Blog Post D2: Theory of trauma impacts on self-criticism
By Jim Byrne, Doctor of Counselling
26th June 2021
The Good and Bad Inner Critic
Copyright (c) Jim Byrne, 2021
Today, I completed Appendix D to my newly updated and expanded book on trauma recovery***, and it struck me just how far I have actually come since the heady (but simplistic) days of attributing the emotional upsets of counselling clients to their “belief systems”.
In Appendix D, I write about the client’s emotions, and various ways of processing their emotional problems through their visual and kinaesthetic channels; and then I move on to look in detail at their “feelings/attitudes/values/beliefs” about themselves – which cannot be boiled down to “mere cognitions”!
So instead of a “mere” belief system, it seems humans have an integrated ‘apparatus’ for perceiving-feeling-thinking, all in one “grasp” of the brain-mind.
Appendix D begins like this:
Trauma victims are often very harsh in their judgements of themselves. They take this harshness over from their abusers or victimizers.
We each have a legitimate (Good) Inner Critic (or conscience, super-ego, or Parent ego state) which helps us to stay on the moral and legal straight and narrow path through life.
But we each also have an illegitimate, unjustified, and damaging (Bad) Inner Critic, which is based on an excessively harsh conscience; or self-hatred; internalized from others.
I call the legitimate (Good) Inner Critic your “Good Wolf” state, after the traditional view of the Native American Cherokee people. They believed that we each have a war going on inside of us, between two Wolves; a Good Wolf and a Bad Wolf; and that the Wolf that wins is the one we feed. So we need to make sure we feed our moral, loving, kind, compassionate, charitable, but also self-assertive Good Wolf; and to starve our immoral, hateful, hurtful and aggressive Bad Wolf. (This has echoes of the European Christian view of the inner states of (1) sin [the Devil], and (2) the state of grace [or the indwelling Holy Spirit]. It also has echoes of Sigmund Freud’s distinction between the inner urges he called Thanatos [the Death urge] and Eros [the Love/Life urge]).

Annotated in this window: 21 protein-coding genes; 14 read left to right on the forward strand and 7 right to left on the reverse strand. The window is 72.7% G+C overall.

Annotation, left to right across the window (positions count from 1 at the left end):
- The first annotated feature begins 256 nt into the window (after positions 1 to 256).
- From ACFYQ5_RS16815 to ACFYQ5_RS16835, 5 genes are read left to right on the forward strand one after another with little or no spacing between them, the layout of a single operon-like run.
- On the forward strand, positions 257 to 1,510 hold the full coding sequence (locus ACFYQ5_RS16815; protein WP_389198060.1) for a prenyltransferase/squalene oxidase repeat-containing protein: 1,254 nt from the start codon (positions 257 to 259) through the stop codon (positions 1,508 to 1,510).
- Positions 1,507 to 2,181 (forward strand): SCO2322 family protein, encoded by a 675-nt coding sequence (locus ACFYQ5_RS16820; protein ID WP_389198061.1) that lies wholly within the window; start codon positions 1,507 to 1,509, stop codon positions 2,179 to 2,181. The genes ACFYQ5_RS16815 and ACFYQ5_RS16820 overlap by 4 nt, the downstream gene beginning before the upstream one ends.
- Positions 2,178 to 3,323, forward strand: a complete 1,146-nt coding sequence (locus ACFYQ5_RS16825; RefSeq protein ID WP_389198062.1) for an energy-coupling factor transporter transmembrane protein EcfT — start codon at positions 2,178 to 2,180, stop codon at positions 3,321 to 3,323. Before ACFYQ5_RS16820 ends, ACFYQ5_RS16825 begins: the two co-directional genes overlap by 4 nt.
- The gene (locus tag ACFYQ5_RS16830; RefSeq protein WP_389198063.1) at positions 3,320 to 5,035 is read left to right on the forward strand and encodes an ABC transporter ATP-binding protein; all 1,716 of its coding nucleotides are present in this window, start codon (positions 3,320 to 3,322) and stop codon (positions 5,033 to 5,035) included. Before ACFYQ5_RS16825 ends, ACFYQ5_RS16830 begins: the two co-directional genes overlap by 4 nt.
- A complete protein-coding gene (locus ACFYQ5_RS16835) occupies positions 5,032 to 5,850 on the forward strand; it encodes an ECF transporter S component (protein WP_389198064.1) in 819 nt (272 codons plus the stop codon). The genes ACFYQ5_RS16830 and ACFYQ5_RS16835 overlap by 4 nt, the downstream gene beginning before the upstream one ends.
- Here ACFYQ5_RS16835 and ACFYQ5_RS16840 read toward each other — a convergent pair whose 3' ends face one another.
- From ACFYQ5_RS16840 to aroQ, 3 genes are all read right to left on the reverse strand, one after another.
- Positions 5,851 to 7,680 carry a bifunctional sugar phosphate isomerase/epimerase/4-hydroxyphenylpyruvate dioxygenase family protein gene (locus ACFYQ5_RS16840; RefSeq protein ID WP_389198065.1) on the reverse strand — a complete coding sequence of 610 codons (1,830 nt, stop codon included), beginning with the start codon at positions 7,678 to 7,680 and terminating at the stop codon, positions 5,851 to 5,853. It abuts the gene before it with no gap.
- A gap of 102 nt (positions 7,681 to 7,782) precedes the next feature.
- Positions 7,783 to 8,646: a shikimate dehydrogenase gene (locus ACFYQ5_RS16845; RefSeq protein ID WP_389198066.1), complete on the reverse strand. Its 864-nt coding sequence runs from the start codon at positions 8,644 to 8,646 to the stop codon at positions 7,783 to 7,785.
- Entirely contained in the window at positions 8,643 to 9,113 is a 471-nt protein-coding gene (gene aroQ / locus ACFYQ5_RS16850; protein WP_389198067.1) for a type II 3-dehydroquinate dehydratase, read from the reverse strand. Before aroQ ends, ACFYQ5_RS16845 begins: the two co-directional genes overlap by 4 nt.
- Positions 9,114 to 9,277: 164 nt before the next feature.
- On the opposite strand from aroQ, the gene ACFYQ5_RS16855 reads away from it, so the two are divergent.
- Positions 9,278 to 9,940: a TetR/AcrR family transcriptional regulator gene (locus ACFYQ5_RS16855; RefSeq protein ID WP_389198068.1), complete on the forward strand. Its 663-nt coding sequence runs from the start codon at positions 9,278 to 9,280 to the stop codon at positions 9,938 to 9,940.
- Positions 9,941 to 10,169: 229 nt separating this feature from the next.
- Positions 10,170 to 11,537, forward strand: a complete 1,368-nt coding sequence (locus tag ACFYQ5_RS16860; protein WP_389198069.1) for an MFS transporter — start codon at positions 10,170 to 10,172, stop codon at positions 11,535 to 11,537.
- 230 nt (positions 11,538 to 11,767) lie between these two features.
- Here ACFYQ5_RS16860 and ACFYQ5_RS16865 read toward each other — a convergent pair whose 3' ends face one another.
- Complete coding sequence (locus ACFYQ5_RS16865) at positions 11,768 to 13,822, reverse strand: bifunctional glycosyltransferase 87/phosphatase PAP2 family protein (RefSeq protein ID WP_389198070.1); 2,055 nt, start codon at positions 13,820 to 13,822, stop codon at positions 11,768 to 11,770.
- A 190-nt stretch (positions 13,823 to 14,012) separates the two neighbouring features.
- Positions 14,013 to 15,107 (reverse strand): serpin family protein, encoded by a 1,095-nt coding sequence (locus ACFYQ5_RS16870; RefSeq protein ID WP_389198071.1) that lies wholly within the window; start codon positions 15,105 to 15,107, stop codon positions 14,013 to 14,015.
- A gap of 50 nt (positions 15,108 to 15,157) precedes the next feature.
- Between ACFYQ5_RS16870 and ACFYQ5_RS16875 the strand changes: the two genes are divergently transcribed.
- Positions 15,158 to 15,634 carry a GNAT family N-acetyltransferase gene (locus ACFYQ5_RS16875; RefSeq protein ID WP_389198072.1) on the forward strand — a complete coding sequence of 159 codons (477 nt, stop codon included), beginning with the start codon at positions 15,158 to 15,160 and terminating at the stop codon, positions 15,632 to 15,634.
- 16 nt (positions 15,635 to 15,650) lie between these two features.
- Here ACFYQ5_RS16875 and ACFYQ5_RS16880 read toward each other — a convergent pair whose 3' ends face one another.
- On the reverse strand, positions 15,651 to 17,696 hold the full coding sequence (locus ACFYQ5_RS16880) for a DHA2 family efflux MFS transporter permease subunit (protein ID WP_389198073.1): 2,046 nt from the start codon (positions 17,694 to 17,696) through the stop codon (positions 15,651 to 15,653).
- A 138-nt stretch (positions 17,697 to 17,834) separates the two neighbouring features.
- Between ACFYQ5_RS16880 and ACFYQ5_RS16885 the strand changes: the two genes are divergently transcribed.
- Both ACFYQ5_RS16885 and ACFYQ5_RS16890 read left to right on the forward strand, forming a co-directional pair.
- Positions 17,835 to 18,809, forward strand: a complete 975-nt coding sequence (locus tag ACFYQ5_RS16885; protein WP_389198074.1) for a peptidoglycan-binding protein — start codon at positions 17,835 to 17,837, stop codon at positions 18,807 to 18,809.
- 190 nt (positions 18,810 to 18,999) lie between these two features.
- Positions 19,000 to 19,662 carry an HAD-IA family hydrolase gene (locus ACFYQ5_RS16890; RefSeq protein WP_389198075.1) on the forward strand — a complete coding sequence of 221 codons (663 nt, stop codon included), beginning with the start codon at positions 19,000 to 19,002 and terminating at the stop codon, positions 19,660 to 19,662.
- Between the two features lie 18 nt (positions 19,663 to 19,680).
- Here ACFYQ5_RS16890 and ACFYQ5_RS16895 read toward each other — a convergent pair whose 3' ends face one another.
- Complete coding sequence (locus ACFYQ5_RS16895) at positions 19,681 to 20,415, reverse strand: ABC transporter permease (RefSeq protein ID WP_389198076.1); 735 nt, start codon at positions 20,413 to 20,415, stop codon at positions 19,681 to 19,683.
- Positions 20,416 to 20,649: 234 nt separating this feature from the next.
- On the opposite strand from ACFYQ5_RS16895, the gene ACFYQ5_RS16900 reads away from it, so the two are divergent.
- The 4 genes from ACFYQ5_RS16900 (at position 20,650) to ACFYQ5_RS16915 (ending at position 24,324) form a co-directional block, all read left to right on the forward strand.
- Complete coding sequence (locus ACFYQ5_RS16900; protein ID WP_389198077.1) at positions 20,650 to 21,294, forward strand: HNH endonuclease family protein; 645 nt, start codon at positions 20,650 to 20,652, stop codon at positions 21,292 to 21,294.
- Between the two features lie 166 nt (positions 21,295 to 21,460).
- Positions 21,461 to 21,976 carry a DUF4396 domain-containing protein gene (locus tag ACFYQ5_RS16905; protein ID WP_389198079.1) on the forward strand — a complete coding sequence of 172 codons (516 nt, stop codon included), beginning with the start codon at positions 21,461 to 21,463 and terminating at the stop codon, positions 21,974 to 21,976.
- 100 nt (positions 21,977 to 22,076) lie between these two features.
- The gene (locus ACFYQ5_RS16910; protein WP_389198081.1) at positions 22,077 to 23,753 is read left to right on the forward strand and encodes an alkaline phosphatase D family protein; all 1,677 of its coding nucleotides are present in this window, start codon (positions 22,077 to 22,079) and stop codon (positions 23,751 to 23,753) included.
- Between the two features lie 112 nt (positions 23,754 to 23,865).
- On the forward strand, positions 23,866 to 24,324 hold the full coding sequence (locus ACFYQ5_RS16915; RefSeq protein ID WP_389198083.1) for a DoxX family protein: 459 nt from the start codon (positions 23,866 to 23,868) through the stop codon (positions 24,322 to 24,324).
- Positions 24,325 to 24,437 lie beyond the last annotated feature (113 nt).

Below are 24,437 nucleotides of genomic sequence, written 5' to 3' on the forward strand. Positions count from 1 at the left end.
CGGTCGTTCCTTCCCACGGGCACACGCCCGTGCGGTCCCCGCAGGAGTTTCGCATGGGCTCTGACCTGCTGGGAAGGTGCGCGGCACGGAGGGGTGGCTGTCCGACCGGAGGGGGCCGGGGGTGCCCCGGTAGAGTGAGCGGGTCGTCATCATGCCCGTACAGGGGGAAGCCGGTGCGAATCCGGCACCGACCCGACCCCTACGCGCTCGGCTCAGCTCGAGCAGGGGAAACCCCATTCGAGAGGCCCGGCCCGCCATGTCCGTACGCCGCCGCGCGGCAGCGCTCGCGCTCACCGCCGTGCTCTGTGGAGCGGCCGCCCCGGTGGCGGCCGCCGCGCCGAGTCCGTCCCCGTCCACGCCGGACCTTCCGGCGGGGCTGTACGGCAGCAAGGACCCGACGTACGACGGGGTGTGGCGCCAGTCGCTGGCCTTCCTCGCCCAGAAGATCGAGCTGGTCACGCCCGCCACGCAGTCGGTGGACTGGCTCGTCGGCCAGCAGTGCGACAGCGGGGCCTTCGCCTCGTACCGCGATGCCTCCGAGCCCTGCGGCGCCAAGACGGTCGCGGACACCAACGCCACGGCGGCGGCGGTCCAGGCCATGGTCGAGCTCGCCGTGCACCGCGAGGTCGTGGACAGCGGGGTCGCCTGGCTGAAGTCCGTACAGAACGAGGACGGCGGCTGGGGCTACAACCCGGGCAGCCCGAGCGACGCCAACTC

So our ‘Inner Critic’ ranges from moderate and moral – (which is the Good Wolf state) – to harsh and immoral (which is the Bad Wold state).
Therefore, our Inner Critic can be justified or unjustified. (The only cases where it is justified all have to do with legitimate transgressions of moral rules or justified laws (or health and safety issues).
The inner critic is not justified in criticizing harshly your efficiency or effectiveness, or general judgements in life.
It also is not justified in blaming you for being victimized; or describing you as worthless or ugly, etc.
When we harshly criticize ourselves, and put ourselves down – especially when the criticism is unjustified, exaggerated or inappropriate – this damages our sense of self-esteem and self-confidence; and makes us miserably unhappy.
… End of extract. …
Later in Appendix D I present a table in which I list the features of the client’s “Bad Inner Critic”; their “Good Inner Critic (or conscience); and their “Inner Coach/Mentor”.
This goes way beyond the amoralism of Albert Ellis, Fritz Perls, Carl Rogers and so many other of the post-war theorists of counselling psychology.
That’s all for now.
Dr Jim Byrne, Doctor of Counselling